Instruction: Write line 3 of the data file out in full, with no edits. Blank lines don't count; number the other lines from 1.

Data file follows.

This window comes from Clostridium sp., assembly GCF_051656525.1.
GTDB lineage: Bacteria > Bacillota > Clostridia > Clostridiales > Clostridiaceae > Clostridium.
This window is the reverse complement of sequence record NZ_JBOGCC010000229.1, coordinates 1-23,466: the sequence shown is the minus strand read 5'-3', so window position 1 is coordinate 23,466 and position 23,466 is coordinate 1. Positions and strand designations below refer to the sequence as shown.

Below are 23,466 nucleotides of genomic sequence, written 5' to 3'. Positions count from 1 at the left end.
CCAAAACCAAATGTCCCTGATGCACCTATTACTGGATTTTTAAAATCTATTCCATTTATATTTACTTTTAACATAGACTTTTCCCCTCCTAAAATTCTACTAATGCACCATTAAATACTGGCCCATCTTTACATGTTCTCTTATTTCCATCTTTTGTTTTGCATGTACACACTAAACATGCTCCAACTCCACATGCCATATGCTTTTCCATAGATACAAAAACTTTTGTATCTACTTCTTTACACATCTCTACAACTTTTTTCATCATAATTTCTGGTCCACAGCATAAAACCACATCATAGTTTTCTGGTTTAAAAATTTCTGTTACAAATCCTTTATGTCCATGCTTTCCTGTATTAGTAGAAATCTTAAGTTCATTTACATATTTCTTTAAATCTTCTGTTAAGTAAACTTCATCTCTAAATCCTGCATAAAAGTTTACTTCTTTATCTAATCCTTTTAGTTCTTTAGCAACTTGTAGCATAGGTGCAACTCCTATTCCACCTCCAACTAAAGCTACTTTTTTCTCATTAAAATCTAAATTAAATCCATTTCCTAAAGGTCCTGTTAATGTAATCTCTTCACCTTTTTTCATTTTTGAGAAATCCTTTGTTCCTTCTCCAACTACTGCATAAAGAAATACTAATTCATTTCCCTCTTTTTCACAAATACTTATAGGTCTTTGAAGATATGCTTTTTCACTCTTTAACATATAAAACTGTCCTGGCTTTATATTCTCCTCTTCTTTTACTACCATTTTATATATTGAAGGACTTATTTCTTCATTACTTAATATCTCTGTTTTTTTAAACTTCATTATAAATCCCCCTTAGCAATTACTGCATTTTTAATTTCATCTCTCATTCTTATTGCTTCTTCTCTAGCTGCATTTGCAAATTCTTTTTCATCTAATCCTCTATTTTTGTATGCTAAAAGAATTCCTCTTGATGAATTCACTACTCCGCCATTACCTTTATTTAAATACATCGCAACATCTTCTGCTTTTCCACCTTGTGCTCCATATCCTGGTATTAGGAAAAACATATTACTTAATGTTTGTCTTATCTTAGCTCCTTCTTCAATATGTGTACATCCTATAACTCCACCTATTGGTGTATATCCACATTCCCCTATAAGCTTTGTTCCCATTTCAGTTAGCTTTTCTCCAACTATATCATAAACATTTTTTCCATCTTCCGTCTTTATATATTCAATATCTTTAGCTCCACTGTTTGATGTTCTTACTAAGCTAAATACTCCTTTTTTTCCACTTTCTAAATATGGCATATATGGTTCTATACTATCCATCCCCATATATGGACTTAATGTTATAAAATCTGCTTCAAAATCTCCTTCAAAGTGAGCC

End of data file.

This window is the reverse complement of sequence record NZ_JBOGCC010000229.1, coordinates 1-23,466: the sequence shown is the minus strand read 5'-3', so window position 1 is coordinate 23,466 and position 23,466 is coordinate 1. Positions and strand designations below refer to the sequence as shown.